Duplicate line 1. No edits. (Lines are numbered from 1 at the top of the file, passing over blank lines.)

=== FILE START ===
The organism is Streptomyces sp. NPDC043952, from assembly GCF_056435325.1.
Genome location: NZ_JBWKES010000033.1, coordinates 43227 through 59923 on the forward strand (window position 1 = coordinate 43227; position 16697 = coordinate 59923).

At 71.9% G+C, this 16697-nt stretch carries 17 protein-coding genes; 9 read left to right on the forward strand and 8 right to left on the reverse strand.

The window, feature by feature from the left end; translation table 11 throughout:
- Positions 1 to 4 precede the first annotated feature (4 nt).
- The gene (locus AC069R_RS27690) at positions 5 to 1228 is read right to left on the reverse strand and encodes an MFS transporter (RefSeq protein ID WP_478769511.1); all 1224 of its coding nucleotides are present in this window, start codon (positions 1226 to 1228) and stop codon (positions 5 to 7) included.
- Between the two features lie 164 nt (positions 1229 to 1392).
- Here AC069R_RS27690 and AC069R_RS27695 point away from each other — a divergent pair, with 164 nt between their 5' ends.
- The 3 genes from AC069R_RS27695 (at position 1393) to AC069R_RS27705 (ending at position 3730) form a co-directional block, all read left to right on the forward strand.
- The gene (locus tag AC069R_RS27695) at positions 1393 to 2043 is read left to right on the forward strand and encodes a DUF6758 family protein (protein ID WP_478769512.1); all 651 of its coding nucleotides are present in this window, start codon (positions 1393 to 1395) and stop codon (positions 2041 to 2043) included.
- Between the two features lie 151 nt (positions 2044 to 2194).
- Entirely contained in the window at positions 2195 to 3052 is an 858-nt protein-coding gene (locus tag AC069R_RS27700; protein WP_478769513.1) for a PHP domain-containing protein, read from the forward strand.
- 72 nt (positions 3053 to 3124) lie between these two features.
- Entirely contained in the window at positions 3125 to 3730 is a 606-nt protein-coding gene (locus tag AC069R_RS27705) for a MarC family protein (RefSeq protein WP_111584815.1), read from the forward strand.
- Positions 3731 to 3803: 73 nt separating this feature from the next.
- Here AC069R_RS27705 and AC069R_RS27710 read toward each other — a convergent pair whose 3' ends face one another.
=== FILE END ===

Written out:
The organism is Streptomyces sp. NPDC043952, from assembly GCF_056435325.1.